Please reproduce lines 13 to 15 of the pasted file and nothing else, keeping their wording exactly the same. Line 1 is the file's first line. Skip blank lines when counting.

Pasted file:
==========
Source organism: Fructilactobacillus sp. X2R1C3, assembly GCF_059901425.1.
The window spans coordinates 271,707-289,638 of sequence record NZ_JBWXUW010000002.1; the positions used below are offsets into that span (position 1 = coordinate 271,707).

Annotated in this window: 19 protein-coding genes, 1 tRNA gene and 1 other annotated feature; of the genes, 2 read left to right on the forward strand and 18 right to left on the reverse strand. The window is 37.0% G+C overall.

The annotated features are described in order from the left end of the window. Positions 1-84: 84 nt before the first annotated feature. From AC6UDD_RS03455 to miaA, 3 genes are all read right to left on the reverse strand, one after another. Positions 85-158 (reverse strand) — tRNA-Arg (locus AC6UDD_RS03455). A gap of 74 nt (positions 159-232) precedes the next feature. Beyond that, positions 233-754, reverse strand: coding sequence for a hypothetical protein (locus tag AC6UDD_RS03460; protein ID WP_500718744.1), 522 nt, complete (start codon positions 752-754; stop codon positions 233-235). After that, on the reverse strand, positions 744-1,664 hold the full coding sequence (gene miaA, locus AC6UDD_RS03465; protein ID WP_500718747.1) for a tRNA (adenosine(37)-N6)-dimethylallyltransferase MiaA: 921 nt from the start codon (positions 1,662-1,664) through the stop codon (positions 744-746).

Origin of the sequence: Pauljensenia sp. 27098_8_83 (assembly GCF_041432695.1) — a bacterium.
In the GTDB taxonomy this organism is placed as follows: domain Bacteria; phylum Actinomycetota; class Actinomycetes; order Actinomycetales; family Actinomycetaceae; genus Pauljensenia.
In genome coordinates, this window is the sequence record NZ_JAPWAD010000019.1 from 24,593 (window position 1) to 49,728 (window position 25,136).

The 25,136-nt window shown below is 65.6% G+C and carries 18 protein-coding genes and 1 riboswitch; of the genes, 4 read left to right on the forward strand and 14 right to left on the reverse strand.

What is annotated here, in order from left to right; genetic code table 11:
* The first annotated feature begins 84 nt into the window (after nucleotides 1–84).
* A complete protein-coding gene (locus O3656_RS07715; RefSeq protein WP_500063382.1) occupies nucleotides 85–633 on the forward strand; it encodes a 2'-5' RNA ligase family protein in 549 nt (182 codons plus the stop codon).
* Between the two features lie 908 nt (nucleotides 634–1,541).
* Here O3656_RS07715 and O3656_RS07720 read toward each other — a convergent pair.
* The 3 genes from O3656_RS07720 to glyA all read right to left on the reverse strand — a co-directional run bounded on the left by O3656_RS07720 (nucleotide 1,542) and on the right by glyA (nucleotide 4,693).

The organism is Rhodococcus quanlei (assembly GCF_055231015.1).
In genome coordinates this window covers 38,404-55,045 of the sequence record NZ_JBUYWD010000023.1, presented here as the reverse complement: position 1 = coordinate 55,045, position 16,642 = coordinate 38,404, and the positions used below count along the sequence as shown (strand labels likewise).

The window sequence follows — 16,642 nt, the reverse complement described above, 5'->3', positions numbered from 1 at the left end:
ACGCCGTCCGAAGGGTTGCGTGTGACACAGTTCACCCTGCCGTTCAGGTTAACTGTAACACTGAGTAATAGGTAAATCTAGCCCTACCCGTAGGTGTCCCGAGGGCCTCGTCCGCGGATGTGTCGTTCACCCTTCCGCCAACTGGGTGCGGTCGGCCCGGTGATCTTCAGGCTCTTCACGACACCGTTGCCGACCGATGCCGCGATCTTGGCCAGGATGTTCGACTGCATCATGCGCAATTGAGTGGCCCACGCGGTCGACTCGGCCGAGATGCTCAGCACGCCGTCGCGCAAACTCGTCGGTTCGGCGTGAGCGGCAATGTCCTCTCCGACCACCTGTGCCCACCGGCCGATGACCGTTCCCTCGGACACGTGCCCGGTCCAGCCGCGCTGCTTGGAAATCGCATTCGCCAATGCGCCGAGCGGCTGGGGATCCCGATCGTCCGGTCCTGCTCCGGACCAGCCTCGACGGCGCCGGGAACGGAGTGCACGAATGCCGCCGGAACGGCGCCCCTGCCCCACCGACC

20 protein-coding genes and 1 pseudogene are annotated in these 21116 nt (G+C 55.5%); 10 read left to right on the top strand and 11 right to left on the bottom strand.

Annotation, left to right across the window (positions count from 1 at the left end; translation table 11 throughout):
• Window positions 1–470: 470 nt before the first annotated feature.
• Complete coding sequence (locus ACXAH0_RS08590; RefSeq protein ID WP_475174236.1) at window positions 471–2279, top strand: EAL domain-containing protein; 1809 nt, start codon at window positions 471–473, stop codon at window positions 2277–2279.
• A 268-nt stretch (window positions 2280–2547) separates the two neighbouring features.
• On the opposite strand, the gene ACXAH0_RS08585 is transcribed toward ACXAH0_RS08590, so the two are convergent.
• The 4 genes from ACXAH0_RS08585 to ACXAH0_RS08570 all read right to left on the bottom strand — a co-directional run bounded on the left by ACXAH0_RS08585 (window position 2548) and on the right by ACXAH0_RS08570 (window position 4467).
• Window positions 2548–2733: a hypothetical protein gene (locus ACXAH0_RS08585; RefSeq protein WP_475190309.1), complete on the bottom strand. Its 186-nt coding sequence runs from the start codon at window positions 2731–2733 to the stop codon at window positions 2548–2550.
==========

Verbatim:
* Here O3656_RS07715 and O3656_RS07720 read toward each other — a convergent pair.
* The 3 genes from O3656_RS07720 to glyA all read right to left on the reverse strand — a co-directional run bounded on the left by O3656_RS07720 (nucleotide 1,542) and on the right by glyA (nucleotide 4,693).

The organism is Rhodococcus quanlei (assembly GCF_055231015.1).